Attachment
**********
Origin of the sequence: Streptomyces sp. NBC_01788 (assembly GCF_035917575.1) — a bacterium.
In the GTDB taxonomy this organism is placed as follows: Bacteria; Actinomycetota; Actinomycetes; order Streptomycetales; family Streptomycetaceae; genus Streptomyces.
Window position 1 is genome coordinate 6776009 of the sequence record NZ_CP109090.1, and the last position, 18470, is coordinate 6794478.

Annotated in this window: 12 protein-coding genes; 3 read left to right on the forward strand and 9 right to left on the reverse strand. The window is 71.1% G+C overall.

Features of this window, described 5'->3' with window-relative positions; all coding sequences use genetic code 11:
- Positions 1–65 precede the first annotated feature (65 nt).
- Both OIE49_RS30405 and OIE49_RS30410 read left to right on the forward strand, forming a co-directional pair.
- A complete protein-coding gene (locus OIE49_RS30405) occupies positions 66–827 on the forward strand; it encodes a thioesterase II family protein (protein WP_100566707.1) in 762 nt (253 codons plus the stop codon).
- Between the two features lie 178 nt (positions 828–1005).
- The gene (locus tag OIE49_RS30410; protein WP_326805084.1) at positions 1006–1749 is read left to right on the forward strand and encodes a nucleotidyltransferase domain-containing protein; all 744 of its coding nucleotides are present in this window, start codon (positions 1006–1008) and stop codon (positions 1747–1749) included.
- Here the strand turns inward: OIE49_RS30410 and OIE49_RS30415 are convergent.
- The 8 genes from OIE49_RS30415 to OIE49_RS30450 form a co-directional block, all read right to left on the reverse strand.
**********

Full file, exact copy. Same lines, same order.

Origin of the sequence: Streptomyces sp. NBC_01788 (assembly GCF_035917575.1) — a bacterium.
In the GTDB taxonomy this organism is placed as follows: Bacteria; Actinomycetota; Actinomycetes; order Streptomycetales; family Streptomycetaceae; genus Streptomyces.
Window position 1 is genome coordinate 6776009 of the sequence record NZ_CP109090.1, and the last position, 18470, is coordinate 6794478.

Annotated in this window: 12 protein-coding genes; 3 read left to right on the forward strand and 9 right to left on the reverse strand. The window is 71.1% G+C overall.

Features of this window, described 5'->3' with window-relative positions; all coding sequences use genetic code 11:
- Positions 1–65 precede the first annotated feature (65 nt).
- Both OIE49_RS30405 and OIE49_RS30410 read left to right on the forward strand, forming a co-directional pair.
- A complete protein-coding gene (locus OIE49_RS30405) occupies positions 66–827 on the forward strand; it encodes a thioesterase II family protein (protein WP_100566707.1) in 762 nt (253 codons plus the stop codon).
- Between the two features lie 178 nt (positions 828–1005).
- The gene (locus tag OIE49_RS30410; protein WP_326805084.1) at positions 1006–1749 is read left to right on the forward strand and encodes a nucleotidyltransferase domain-containing protein; all 744 of its coding nucleotides are present in this window, start codon (positions 1006–1008) and stop codon (positions 1747–1749) included.
- Here the strand turns inward: OIE49_RS30410 and OIE49_RS30415 are convergent.
- The 8 genes from OIE49_RS30415 to OIE49_RS30450 form a co-directional block, all read right to left on the reverse strand.